Star Witness to Bonhomme Richard Blaze Takes Stand

Bonhomme Richard

Port of San Diego Harbor Police Department boats combat a fire sweeping the amphibious assault ship Bonhomme Richard at Naval Base San Diego on July 12, 2020. The Wasp-class vessel was undergoing what the US Navy calls a maintenance availability, which began in 2018 and was expected to revamp the warship. US Navy photo by Lt. John J. Mike via Getty Images.

US Navy photo by Lt. John J. Mike via Getty Images.

SAN DIEGO — A petty officer emerged as a star witness for the prosecution during the fourth day of the court-martial trial of Seaman Recruit Ryan Sawyer Mays, the sailor accused of burning down the amphibious warship Bonhomme Richard two years ago.

Personnel Specialist 2nd Class Kenji Velasco testified Thursday, Sept. 22, that he’d been standing morning watch on board the Wasp-class vessel on July 12, 2020, when he’d spotted Mays in “boot camp coveralls” descending a ramp into the lower vehicle stowage area — the “lower V” as sailors called it — roughly 20 minutes before smoke began rolling through the warship.

In the first three days, prosecutors sought to pin a motive on Mays as a disgruntled non-rate who sparked a blaze on the warship to get even with the US Navy for flunking him out of initial SEAL training.

They salted the trial with senior sailors in Mays’ Deck Department who’ve portrayed him as a brash malcontent who texted that his living quarters on board the ship were “fucking trash” and “hazardous as fuck.”

BONHOMME richard

The amphibious warship Bonhomme Richard burns in San Diego in July of 2020. US Navy photo.

US Navy photo.

Prosecutors also drew attention to a bucket Mays toted into the lower V as a possible source of the accelerant used to fuel a fire that caused $3.2 billion in damage to the warship.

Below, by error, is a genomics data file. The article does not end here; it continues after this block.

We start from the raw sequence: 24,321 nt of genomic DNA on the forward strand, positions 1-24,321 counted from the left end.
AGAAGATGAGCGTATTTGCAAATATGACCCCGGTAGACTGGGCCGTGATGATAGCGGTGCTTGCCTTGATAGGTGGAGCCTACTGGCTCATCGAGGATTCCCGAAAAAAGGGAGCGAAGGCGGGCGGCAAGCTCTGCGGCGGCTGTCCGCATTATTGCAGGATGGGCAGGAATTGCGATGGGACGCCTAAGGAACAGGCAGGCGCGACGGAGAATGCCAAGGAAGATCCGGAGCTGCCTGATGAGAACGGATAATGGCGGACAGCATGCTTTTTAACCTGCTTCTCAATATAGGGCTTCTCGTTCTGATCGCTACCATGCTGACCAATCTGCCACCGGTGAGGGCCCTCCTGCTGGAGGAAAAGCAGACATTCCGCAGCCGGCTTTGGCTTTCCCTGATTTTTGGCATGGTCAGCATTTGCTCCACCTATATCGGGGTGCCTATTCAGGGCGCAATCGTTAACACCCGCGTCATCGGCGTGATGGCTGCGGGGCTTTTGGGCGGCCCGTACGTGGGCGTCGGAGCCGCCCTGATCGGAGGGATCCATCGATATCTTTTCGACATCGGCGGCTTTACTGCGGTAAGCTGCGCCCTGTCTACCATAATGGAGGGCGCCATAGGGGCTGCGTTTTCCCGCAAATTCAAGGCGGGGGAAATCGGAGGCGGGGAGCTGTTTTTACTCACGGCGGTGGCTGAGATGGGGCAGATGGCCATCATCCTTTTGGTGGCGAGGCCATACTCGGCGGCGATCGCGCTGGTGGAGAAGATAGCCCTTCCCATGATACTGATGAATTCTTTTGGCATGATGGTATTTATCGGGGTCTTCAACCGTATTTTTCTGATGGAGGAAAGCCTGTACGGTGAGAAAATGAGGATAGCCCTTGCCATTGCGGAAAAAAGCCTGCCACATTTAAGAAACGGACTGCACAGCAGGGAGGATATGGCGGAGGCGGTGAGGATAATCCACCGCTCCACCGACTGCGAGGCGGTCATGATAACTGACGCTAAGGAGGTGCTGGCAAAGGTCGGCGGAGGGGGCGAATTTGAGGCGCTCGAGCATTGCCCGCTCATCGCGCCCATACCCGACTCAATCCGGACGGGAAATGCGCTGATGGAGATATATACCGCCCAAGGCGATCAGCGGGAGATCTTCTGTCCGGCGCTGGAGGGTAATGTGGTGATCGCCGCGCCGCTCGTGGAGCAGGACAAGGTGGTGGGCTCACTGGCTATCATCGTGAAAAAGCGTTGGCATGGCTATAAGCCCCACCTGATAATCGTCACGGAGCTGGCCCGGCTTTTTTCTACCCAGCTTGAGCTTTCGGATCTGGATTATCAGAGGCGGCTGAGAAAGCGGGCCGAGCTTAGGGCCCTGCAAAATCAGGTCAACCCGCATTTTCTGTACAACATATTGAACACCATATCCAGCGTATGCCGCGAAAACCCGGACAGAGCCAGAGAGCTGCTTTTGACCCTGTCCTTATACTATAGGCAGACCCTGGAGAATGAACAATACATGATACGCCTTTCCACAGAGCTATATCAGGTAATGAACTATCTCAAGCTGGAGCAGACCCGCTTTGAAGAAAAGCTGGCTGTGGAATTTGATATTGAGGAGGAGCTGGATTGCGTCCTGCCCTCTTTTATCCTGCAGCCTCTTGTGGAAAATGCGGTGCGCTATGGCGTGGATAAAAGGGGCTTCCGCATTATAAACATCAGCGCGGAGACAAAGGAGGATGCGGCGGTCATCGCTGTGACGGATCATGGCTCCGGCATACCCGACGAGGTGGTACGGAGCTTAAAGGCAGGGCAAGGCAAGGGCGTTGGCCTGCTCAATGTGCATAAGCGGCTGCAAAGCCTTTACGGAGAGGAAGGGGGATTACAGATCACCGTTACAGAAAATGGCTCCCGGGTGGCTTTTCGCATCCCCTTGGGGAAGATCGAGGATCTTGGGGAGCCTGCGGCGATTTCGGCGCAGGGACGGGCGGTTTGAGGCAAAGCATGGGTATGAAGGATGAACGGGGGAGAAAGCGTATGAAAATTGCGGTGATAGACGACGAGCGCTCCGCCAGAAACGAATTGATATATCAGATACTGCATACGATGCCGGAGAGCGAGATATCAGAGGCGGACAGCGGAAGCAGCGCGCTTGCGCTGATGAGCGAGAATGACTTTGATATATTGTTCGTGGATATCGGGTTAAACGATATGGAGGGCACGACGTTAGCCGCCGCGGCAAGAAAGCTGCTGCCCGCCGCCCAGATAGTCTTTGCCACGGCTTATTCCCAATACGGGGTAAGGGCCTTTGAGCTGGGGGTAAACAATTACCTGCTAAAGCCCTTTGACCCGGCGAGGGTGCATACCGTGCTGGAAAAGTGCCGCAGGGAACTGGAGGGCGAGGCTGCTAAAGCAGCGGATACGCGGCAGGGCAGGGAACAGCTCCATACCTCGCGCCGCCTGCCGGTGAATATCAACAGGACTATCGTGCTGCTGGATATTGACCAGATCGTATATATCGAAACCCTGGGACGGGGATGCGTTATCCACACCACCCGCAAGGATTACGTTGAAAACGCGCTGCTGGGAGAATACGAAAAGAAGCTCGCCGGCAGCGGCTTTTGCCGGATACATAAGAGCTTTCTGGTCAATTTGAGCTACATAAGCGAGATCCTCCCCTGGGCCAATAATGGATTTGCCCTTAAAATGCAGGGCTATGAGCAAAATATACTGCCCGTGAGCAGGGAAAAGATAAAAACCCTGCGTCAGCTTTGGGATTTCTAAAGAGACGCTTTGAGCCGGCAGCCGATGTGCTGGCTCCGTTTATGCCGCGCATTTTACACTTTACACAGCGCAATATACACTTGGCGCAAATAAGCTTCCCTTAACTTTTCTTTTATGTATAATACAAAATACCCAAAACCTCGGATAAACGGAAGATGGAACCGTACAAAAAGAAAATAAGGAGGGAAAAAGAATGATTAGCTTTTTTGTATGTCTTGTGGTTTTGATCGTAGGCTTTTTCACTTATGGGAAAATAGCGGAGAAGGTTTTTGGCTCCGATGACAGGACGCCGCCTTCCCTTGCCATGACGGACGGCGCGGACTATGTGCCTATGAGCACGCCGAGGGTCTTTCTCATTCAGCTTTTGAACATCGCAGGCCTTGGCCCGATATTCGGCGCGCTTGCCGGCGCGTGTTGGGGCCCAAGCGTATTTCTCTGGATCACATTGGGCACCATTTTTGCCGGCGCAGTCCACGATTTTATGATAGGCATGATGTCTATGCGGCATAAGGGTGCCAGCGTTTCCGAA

Velasco’s 45 minutes on the stand Thursday were designed to do something else — establish that Mays had the opportunity to commit arson.

Velasco appears to be the only person who’s tried to place Mays at the scene of the fire. But defense attorneys quickly pounced on his previous testimony, painting him as an unreliable witness with a string of recollections that kept shifting long after federal agents began probing the cause of the conflagration.

Lead defense attorney Lt. Cmdr. Jordi Torres reminded Velasco that, when investigators initially asked what he’d seen on the morning of the fire, the petty officer never mentioned Mays.

“I was scared,” Velasco testified, adding that he also never wanted to get any fellow sailors in trouble.

Bonhomme Richard

Ryan Sawyer Mays, 20, is accused of setting a fire on board the amphibious warship Bonhomme Richard on July 12, 2020. Composite by Coffee or Die Magazine.

Composite by Coffee or Die Magazine.

Velasco told Torres he recalled saying it “could have been Mays” to Boatswain’s Mate 2nd Class Matthew Betz and Operations Specialist 2nd Class Andrew Cordero during a meeting at the base theater shortly after the fire broke out.

Those words echoed what Betz and Cordero said on the stand Wednesday.

They testified it was Mays’ boot camp coveralls that set him apart from other sailors and made them suspect he was the Bonhomme Richard’s firebug.

But throughout the investigation, Mays, 21, has maintained his innocence.

Bonhomme Richard

A golfer plays on as a fire sweeps the amphibious assault ship Bonhomme Richard at Naval Base San Diego on July 12, 2020. Photo by Sean M. Haffey/Getty Images.

Photo by Sean M. Haffey/Getty Images.

Mays told agents he’d gone to fetch cleaning gear, which is why he was carrying a pail.

Mays has also insisted that, while he might’ve come off as disrespectful, he was just telling the truth that contracted welders performing hot work in the ship’s berthing area could spark a fire.

Defense attorneys have suggested the blaze began after lithium batteries haphazardly stowed in the lower V suddenly burst, making Mays a convenient scapegoat for an embarrassed Navy.

Prosecutors are expected to call their final witnesses on Friday.

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Tom Wyatt is an intern at Coffee or Die Magazine. He is an active duty Naval Special Warfare Boat Operator and a proud father living in San Diego, California. Tom is a budding reporter, looking to pursue journalism and fiction writing upon exiting the Navy.
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